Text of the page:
TRANSGENDER AND GENDER NONCONFORMING STUDENTS

You have the right to be yourself at school, just like everyone else. The U.S. Constitution, Title IX, and any state or local law that bans discrimination based on gender identity protect your gender expression. Your choice of clothes is part of your right to freedom of speech. As long as what you want to wear is appropriate for other students to wear, like a skirt or tuxedo, you should be able to wear it, even if it doesn’t fit with your gender stereotype.

You have the right to be transgender or change your gender at school. This is part of your right to be yourself at school. Most places don’t have clear rules yet about how schools should help students when they are transitioning. There are usually a lot of things to deal with, like being able to use the bathroom and locker room, your name and what pronouns to use when talking about you, and how official records put you in a category. If you want help making sure your school treats you with respect and keeps you safe, you can call your local ACLU affiliate or the ACLU LGBT Project.

GAY STRAIGHT ALLIANCES

Gay-Straight Alliances (GSAs) are student clubs, like Drama Club or Key Club, where students with similar interests can meet up and talk about or do things related to that interest. GSAs include students of any sexual orientation or gender identity, not just gay students. They can be support groups, social groups, activist groups that work to make school safer for all students, or a mix of all of these things.

The federal Equal Access Act says that if a public school allows any extracurricular clubs, it must also let students form a GSA if they want to. The school can’t treat it any differently than other extracurricular clubs. Clubs that don’t have anything to do with classes are called “extracurricular clubs.” Math Club is part of the curriculum, but Chess Club isn’t.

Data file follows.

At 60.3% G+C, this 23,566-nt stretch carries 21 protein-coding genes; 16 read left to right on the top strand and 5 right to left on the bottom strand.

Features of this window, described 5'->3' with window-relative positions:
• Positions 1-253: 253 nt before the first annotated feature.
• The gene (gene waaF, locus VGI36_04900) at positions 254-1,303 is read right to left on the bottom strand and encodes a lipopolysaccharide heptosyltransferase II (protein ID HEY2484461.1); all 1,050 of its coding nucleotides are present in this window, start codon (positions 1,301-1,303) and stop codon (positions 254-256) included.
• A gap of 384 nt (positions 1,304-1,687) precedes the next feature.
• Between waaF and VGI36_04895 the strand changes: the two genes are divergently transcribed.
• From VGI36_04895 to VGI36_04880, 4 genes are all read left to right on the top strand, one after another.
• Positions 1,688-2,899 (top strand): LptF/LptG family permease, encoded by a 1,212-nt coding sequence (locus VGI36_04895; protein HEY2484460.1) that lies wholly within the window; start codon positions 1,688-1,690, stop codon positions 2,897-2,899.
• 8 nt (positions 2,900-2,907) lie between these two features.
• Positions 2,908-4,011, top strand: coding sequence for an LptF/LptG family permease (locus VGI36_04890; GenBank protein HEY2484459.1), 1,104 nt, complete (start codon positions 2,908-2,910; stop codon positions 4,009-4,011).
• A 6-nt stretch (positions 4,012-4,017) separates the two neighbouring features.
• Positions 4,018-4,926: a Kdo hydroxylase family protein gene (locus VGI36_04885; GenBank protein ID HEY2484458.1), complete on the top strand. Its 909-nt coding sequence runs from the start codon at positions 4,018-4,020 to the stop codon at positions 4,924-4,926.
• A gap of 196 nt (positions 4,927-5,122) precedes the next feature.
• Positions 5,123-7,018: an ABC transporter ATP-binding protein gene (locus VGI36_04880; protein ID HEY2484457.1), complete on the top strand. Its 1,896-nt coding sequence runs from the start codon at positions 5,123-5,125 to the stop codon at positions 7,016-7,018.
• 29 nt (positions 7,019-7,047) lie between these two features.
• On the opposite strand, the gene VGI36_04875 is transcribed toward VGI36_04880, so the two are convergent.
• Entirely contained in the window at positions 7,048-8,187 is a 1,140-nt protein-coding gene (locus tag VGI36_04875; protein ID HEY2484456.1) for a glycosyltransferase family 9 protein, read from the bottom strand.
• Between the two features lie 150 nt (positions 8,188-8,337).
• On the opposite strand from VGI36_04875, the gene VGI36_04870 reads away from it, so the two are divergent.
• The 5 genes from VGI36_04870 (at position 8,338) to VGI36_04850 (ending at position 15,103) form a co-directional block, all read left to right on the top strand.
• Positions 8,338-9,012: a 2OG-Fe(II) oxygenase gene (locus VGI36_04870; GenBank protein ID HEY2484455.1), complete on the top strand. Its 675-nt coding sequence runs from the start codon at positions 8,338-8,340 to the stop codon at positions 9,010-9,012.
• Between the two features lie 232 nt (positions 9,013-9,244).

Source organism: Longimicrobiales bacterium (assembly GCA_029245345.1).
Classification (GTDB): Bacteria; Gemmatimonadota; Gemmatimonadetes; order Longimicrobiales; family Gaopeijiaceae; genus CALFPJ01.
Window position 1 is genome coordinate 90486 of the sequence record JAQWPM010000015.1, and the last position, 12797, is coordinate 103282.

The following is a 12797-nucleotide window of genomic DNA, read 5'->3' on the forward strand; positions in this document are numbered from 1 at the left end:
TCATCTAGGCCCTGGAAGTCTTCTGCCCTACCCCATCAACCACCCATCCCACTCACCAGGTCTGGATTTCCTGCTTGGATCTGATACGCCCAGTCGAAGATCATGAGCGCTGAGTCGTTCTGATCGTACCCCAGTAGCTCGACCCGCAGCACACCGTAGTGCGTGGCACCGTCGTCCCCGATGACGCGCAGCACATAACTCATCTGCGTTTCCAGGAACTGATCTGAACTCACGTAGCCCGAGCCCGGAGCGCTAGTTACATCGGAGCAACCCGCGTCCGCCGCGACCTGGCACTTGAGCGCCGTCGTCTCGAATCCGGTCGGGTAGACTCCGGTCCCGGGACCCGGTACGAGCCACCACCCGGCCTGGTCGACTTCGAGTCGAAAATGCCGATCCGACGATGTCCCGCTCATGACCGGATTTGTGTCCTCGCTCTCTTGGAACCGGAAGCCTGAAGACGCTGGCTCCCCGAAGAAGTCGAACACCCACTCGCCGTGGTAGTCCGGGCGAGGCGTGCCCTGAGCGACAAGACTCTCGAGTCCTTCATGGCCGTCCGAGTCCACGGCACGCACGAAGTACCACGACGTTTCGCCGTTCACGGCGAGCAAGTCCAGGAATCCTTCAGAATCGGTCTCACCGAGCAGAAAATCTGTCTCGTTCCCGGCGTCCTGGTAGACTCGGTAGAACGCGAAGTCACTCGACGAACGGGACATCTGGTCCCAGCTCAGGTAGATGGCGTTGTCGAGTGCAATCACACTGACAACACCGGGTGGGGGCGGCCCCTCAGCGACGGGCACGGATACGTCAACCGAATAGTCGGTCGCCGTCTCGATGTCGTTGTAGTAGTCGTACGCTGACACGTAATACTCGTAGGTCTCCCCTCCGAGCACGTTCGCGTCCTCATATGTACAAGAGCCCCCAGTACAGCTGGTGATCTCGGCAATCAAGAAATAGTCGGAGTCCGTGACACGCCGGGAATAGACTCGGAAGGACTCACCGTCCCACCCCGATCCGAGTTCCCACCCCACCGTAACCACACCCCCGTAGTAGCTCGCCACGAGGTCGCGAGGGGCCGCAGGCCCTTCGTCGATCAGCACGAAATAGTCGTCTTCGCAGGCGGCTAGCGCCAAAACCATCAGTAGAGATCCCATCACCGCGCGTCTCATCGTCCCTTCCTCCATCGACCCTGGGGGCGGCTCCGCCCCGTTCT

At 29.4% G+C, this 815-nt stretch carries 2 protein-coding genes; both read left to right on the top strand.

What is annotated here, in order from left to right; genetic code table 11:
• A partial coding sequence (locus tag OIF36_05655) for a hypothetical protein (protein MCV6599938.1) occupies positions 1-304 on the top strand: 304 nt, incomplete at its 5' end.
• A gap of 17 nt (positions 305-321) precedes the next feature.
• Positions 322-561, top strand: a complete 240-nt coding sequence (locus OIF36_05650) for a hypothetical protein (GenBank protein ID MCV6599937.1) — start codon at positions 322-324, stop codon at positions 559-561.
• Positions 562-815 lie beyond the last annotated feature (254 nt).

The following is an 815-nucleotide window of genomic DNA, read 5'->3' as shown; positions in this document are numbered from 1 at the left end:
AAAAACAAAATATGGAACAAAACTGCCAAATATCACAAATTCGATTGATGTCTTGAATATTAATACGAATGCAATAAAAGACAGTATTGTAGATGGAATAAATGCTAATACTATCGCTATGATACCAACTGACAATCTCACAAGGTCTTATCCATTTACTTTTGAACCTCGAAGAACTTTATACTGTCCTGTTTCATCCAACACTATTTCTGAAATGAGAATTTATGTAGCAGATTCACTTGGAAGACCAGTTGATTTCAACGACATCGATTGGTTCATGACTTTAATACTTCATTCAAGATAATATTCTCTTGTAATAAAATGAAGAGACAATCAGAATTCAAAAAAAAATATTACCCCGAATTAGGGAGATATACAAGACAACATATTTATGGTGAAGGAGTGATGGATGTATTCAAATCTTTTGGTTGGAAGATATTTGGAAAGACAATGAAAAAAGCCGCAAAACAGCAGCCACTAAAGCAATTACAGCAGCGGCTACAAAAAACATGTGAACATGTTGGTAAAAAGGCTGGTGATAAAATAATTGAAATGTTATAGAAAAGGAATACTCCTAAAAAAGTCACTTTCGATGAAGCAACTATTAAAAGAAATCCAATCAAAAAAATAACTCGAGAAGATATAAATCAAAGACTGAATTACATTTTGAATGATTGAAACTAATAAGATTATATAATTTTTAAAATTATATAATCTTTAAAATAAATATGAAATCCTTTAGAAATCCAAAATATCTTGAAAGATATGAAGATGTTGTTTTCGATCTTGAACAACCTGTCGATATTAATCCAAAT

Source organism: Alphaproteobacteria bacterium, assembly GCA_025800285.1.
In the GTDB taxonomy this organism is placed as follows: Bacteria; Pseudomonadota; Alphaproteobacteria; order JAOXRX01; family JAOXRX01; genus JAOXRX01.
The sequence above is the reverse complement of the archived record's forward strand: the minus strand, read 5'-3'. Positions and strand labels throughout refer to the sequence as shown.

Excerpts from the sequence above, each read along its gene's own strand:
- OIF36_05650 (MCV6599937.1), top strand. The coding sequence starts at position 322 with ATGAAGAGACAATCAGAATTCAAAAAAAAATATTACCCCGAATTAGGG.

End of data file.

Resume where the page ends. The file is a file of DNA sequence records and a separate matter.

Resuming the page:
It’s just like starting any other club to start a GSA! Find out what your school’s rules are for making a student group official (like if you need a faculty sponsor, etc.) and then be sure to follow them. And keep track of everything in case your school gives you trouble about your GSA. At the end of this handout, there are suggestions for how to do this.

We’ve found that school officials often don’t know much about the law or think they can find a way to get around it. It is against the law for a school to stop a GSA from forming or to treat it differently than other after-school clubs. If your school does this, you should contact your local ACLU affiliate or the ACLU LGBT Project.

PROM, HOMECOMING, AND OTHER SCHOOL EVENTS

Can you go to homecoming with another girl if you’re a girl? Can you run for Prom Queen if you’re a boy? Yes! You have the right to bring a same-sex date to the prom or homecoming because of the First Amendment and your right to equal protection. If you are a boy and want to run for Prom Queen or if you are a girl and want to run for Prom King, you should have the same rights.

If you go to a public school and school officials try to tell you that you can’t bring a same-sex date to prom, you can call your local ACLU affiliate or the ACLU LGBT Project.

TIPS IN GENERAL

If you ever think that your school is treating you unfairly because of who you are or how you identify as a person:

Be polite and obey the rules.

Don’t make it easy for your school to treat you badly by acting badly or losing your temper.

Record everything.

Keep detailed notes about everything: the dates, the places, the people who were there, what they said or did, and any other information that could be useful. Keep copies of anything written that the school gives you or that you write yourself. If you have to fill out forms or send something in writing, make sure you keep a copy of it. The more you write down what you’re going through, the more likely it is that it will be fixed.

Get support

There are groups for LGBT youth all over the country, and if you don’t live near one, you can probably find an online discussion forum where you can be yourself and know you’re not alone.

Don’t just listen to what the school tells you.

Most of the time, school officials either don’t know what the law says or just hope you won’t question what they tell you. Don’t believe what they say!